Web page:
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ORIGINAL ARTICLE
Year : 2013  |  Volume : 20  |  Issue : 2  |  Page : 90-97

Blood pressure and its associated factors among primary school children in suburban Selangor, Malaysia: A cross-sectional survey


1 Department of Clinical Sciences, Faculty of Medicine and Health Sciences, University Tunku Abdul Rahman, Sungai Long, Selangor, Malaysia
2 Department of Preclinical Sciences, Faculty of Medicine and Health Sciences, University Tunku Abdul Rahman, Sungai Long, Selangor, Malaysia

Correspondence Address:
Chandrashekhar T Sreeramareddy
Department of Clinical Sciences, Faculty of Medicine and Health Sciences, University Tunku Abdul Rahman, Lot PT, 21144, Jalan Sungai Long, Bandar Sungai Long, Cheras, 43000 Kajang, Selangor
Malaysia
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Source of Support: This study was funded by a grant from University Tunku Abdul Rahman (UTAR) Research Fund (UTAR.RF) cycle.1 2012 project number IPSR/RMC/UTARRF/2012.C1/C01, Conflict of Interest: None


DOI: 10.4103/2230-8229.114769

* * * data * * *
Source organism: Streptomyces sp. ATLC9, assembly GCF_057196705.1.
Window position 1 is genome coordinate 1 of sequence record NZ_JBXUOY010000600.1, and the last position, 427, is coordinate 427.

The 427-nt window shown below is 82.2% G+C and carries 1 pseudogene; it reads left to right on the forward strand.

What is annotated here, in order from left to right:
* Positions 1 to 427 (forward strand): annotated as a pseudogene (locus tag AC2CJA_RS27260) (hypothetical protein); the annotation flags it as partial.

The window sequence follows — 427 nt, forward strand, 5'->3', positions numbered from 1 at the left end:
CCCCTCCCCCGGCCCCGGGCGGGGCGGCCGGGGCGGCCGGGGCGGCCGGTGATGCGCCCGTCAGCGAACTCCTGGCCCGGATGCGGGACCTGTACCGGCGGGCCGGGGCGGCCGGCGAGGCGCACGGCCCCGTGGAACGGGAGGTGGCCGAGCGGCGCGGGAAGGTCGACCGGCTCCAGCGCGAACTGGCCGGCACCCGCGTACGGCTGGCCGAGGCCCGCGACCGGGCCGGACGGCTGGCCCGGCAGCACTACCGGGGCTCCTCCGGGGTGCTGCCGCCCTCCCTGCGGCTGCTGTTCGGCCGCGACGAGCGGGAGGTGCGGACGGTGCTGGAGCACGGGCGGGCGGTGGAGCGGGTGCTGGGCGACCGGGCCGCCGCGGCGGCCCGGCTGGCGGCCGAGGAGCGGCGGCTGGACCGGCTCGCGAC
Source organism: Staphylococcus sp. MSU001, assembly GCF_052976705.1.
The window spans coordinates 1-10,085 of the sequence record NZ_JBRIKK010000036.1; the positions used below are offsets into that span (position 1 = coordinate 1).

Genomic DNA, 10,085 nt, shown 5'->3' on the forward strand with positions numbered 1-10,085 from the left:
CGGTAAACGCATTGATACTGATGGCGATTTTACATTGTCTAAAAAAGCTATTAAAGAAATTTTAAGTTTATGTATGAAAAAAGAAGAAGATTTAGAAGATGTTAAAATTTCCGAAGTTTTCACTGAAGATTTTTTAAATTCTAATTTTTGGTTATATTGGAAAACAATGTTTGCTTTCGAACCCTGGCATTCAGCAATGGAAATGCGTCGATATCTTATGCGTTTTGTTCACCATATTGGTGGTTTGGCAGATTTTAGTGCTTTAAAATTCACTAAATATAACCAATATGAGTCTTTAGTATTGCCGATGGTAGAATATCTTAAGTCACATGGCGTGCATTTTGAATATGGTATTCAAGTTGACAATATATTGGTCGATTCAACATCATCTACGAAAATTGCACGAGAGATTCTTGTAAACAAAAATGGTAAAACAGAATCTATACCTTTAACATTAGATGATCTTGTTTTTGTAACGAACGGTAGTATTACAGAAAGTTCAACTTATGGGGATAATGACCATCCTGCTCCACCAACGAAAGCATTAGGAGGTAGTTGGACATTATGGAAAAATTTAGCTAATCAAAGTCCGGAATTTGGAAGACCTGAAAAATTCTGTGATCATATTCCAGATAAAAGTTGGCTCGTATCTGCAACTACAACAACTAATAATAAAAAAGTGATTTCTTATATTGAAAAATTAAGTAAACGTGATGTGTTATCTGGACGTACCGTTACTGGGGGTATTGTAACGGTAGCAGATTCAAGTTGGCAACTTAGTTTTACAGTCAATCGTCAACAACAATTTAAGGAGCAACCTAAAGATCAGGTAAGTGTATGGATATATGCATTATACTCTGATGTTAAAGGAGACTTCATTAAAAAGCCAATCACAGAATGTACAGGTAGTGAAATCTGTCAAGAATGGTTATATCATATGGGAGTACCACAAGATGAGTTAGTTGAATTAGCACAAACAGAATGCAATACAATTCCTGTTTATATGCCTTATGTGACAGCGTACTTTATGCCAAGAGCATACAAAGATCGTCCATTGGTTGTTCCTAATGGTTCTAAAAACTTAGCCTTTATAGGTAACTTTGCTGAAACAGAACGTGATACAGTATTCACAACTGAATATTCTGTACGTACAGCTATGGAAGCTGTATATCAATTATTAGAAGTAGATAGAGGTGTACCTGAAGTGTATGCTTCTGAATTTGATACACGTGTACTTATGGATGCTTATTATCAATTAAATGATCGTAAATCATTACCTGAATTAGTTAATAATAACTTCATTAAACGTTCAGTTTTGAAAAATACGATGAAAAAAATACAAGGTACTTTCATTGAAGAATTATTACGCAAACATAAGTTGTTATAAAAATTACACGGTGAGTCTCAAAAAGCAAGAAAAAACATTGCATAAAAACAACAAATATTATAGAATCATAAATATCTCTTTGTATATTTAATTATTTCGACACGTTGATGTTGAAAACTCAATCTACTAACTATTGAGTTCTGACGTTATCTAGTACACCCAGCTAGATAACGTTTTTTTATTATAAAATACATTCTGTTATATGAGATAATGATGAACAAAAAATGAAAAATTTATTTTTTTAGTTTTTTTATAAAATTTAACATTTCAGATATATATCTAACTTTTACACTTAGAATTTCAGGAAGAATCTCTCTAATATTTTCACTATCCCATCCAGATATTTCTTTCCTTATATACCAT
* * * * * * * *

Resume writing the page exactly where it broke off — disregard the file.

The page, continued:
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Background: Little is known about the relationship of blood pressure (BP) with adiposity indicators, dietary habits, physical activity, and sleep in school children in Malaysia. We aimed to study about the distribution of BP and its associated factors in primary school children. Materials and Methods: A survey was carried out on a random sample of 335 children in five primary schools. BP was measured with a mercury sphygmomanometer. Anthropometry was done by standard methods. Demographic information, dietary habits, physical activity, and duration of sleep were collected by interviews. World Health Organization classification based on body mass index (BMI) and waist circumference (WC) cut-offs were used to define overweight/obesity. Elevated BP was defined according to US reference standards. Results: A total 335 children (144 boys and 191 girls) were examined. Their mean age was 9.18 years (standard deviation [SD] = 0.28). Overall mean systolic blood pressure (SBP) and mean diastolic blood pressure (DBP) were 99.32 mmHg (SD = 10.79) and 67.11 mmHg (SD = 10.76), respectively. Mean BMI and WC were 16.39 (SD = 3.58) and 57.77 cm (SD = 8.98), respectively. The prevalence of pre-hypertension was 12.23% (95% confidence intervals [CIs] 8.73, 15.75) and hypertension was 13.4% (95% CIs 9.78, 17.09). Mean SBP and DBP was higher among overweight and obese children than normal children. By multivariate linear regression analyses, BMI (β = 0.250, P = 0.049) and WC (β = 0.308, P = 0.015) were positively associated with SBP; age (β = 0.111, P = 0.017), BMI (β = 0.320, P = 0.012) were positively associated with DBP but total (weekly) hours of sleep (β = −0.095, P = 0.037) was negatively associated with DBP. Conclusion: BP was associated with BMI and WC. Health promotion activities should be initiated in primary schools.


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